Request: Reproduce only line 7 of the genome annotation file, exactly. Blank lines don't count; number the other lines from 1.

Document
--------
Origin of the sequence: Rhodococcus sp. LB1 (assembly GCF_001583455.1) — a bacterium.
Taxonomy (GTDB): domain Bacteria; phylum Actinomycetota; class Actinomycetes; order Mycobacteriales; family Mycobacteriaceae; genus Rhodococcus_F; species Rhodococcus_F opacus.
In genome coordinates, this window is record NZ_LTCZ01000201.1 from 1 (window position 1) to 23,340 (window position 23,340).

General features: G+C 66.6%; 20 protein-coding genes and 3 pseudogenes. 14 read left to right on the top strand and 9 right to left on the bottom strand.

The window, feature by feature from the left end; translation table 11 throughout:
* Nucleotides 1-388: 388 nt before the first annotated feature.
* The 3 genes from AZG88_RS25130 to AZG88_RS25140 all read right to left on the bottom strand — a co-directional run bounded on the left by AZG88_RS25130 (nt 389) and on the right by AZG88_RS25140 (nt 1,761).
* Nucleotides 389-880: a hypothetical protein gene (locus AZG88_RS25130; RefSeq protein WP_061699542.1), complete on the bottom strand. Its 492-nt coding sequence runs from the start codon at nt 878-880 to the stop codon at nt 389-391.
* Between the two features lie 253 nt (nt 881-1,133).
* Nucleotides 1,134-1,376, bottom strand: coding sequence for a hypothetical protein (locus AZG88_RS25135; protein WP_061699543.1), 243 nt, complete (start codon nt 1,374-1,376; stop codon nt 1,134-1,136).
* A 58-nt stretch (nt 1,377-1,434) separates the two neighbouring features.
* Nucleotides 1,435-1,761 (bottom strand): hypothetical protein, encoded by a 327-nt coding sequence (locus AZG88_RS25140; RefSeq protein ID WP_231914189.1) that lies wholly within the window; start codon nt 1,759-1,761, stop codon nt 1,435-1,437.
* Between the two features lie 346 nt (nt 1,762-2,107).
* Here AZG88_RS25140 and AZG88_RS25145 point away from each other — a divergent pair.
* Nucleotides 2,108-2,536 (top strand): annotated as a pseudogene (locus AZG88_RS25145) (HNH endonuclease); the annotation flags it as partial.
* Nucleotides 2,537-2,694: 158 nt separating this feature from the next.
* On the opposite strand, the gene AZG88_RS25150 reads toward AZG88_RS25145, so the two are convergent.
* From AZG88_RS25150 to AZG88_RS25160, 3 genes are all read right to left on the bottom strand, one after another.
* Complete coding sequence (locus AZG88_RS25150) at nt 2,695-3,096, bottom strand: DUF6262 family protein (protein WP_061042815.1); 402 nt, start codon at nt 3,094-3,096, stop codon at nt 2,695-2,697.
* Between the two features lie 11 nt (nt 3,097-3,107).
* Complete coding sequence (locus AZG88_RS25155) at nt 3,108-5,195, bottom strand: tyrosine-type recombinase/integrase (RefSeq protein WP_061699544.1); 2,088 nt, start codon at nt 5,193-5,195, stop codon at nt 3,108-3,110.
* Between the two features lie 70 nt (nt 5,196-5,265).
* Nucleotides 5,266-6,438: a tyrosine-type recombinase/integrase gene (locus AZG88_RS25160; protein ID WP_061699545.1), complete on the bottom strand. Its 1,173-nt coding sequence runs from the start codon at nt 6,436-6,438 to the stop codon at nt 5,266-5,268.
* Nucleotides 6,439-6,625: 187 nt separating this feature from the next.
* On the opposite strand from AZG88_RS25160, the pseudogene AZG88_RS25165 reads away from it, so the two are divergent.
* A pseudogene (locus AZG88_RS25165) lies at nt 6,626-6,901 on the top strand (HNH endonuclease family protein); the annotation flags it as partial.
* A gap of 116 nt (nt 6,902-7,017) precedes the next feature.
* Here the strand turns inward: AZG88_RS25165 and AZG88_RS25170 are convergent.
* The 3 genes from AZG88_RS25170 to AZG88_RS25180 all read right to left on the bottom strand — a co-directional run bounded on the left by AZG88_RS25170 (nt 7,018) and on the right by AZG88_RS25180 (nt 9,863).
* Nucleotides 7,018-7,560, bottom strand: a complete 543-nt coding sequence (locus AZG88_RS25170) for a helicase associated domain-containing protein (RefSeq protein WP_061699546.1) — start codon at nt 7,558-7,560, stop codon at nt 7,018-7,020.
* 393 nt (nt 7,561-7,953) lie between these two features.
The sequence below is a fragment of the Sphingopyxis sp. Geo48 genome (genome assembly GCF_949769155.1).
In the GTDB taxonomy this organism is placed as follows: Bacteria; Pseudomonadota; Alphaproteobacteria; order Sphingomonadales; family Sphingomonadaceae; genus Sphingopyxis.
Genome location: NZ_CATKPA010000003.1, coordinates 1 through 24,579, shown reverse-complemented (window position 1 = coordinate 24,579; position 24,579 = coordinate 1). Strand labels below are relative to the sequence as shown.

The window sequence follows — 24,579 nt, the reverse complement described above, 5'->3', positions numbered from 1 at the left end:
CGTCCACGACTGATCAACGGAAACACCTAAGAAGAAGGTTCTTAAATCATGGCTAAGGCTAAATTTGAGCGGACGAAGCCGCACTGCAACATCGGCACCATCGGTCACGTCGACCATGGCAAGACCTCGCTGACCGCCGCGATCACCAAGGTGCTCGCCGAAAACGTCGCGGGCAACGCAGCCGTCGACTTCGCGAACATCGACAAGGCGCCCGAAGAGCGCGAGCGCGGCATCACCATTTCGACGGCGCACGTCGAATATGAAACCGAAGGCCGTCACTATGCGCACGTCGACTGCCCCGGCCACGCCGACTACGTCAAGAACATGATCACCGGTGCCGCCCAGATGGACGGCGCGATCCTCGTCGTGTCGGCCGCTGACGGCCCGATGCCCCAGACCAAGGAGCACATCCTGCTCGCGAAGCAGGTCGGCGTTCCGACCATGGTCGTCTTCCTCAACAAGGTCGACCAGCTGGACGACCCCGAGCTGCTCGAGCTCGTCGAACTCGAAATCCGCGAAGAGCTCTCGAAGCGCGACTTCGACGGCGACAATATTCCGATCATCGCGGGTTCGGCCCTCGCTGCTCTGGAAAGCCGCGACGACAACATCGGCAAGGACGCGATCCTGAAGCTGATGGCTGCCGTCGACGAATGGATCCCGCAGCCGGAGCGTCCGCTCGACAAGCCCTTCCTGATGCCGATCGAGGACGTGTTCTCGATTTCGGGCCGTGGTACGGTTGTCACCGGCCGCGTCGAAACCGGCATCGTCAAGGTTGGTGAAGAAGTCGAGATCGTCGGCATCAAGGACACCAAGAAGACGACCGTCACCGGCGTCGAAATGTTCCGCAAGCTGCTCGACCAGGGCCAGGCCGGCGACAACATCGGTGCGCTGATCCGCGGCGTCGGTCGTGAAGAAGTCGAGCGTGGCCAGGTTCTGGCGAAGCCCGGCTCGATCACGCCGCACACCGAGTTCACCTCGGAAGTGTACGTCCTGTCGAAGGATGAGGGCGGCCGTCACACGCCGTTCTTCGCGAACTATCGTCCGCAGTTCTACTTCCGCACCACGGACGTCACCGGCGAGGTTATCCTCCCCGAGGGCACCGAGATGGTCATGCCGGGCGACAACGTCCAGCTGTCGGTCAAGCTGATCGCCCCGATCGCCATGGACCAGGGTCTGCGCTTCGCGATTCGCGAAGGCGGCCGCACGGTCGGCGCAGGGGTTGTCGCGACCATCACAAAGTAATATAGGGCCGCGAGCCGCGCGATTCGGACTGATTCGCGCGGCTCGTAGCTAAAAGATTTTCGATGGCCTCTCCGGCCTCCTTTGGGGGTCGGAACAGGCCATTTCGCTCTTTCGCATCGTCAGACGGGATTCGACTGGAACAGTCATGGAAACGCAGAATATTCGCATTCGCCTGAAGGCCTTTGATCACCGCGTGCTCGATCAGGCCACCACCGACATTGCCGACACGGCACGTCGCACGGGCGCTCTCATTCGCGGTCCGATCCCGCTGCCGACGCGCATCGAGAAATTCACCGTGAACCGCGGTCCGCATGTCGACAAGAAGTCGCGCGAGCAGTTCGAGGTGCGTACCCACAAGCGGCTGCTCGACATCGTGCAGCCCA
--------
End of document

* The 3 genes from AZG88_RS25130 to AZG88_RS25140 all read right to left on the bottom strand — a co-directional run bounded on the left by AZG88_RS25130 (nt 389) and on the right by AZG88_RS25140 (nt 1,761).